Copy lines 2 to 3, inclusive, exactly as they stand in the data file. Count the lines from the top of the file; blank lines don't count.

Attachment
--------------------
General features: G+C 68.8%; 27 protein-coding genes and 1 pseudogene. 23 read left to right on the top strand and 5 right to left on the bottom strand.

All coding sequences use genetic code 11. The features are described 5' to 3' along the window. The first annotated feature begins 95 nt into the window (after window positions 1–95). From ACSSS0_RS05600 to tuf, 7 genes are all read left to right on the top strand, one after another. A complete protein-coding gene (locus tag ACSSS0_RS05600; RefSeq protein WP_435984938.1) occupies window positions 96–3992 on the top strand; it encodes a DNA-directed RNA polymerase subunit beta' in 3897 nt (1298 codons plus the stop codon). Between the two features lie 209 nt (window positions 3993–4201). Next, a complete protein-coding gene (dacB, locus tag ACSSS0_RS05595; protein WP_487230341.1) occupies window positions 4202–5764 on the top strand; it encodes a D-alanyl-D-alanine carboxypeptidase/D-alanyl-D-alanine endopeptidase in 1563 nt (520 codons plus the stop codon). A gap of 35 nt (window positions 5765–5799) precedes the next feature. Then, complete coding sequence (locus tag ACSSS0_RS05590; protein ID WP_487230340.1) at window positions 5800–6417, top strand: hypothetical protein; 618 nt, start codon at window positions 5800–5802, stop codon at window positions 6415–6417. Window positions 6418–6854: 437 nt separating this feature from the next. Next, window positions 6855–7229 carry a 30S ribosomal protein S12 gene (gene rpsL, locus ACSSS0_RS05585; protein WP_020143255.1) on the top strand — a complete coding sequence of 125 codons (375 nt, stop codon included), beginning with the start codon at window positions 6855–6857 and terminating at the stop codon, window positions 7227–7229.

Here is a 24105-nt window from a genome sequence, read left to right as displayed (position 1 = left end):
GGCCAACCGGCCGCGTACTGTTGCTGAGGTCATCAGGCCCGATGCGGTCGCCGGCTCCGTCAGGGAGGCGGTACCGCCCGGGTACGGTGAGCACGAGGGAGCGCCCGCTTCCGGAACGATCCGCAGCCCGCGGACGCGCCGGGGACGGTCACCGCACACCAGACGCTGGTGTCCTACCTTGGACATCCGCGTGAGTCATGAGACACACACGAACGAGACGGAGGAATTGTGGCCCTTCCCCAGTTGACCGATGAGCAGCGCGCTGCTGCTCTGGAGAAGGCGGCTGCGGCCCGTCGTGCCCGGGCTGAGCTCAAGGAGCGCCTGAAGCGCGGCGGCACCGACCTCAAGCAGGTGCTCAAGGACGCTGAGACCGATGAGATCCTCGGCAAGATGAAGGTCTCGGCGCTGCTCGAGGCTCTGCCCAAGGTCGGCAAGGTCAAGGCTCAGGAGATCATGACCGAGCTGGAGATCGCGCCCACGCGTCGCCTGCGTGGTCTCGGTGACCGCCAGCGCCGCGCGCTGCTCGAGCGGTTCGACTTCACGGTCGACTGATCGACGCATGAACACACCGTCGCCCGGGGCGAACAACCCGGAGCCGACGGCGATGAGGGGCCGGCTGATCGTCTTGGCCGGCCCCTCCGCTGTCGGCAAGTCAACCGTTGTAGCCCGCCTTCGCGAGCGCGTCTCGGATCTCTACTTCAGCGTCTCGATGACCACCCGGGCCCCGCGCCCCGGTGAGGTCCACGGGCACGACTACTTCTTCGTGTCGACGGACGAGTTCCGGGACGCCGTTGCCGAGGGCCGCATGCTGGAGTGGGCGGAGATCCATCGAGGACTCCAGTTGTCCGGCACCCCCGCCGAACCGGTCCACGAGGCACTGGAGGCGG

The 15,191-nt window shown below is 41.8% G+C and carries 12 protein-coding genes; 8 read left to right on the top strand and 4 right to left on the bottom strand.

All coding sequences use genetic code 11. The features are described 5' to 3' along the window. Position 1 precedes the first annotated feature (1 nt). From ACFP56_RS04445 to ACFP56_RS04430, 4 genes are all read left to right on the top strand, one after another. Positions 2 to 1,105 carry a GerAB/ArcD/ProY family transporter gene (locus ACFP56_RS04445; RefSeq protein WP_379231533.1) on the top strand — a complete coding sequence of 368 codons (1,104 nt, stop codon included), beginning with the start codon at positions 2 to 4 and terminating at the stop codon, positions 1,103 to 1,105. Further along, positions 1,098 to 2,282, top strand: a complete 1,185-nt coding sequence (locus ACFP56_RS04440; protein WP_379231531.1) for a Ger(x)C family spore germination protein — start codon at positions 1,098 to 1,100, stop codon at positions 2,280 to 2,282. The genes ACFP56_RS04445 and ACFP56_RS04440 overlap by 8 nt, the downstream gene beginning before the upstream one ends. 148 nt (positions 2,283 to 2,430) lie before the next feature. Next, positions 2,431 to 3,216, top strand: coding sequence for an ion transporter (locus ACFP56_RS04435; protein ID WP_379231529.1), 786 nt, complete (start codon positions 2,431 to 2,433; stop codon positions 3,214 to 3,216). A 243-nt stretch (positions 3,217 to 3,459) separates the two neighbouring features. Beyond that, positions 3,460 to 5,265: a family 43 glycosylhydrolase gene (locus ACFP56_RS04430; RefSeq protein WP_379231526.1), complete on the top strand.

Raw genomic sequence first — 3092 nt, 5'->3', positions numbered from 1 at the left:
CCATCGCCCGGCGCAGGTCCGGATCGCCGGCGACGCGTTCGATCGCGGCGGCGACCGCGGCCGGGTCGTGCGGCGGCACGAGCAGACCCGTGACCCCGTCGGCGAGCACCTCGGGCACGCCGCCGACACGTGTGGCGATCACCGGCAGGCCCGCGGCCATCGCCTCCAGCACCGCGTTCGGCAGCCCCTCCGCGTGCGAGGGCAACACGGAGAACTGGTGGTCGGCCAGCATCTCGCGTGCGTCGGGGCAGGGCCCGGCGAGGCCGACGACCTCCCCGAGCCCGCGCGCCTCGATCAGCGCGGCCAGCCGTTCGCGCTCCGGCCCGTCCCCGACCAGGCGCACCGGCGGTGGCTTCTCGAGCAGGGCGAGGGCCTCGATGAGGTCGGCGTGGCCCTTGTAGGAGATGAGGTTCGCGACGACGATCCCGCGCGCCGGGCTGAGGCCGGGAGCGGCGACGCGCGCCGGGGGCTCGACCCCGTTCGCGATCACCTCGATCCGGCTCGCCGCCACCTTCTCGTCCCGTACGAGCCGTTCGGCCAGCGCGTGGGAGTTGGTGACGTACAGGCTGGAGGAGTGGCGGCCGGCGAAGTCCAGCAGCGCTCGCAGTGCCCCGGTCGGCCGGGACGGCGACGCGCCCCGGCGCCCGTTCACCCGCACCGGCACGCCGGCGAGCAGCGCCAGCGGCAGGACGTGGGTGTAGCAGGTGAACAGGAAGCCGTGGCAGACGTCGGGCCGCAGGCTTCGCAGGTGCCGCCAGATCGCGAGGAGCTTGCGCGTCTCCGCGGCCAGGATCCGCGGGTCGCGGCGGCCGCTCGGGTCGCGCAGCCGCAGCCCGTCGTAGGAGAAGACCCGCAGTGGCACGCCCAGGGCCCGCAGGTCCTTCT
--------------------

All coding sequences use genetic code 11. The features are described 5' to 3' along the window. The first annotated feature begins 95 nt into the window (after window positions 1–95). From ACSSS0_RS05600 to tuf, 7 genes are all read left to right on the top strand, one after another. A complete protein-coding gene (locus tag ACSSS0_RS05600; RefSeq protein WP_435984938.1) occupies window positions 96–3992 on the top strand; it encodes a DNA-directed RNA polymerase subunit beta' in 3897 nt (1298 codons plus the stop codon). Between the two features lie 209 nt (window positions 3993–4201). Next, a complete protein-coding gene (dacB, locus tag ACSSS0_RS05595; protein WP_487230341.1) occupies window positions 4202–5764 on the top strand; it encodes a D-alanyl-D-alanine carboxypeptidase/D-alanyl-D-alanine endopeptidase in 1563 nt (520 codons plus the stop codon). A gap of 35 nt (window positions 5765–5799) precedes the next feature. Then, complete coding sequence (locus tag ACSSS0_RS05590; protein ID WP_487230340.1) at window positions 5800–6417, top strand: hypothetical protein; 618 nt, start codon at window positions 5800–5802, stop codon at window positions 6415–6417. Window positions 6418–6854: 437 nt separating this feature from the next. Next, window positions 6855–7229 carry a 30S ribosomal protein S12 gene (gene rpsL, locus ACSSS0_RS05585; protein WP_020143255.1) on the top strand — a complete coding sequence of 125 codons (375 nt, stop codon included), beginning with the start codon at window positions 6855–6857 and terminating at the stop codon, window positions 7227–7229.

Here is a 24105-nt window from a genome sequence, read left to right as displayed (position 1 = left end):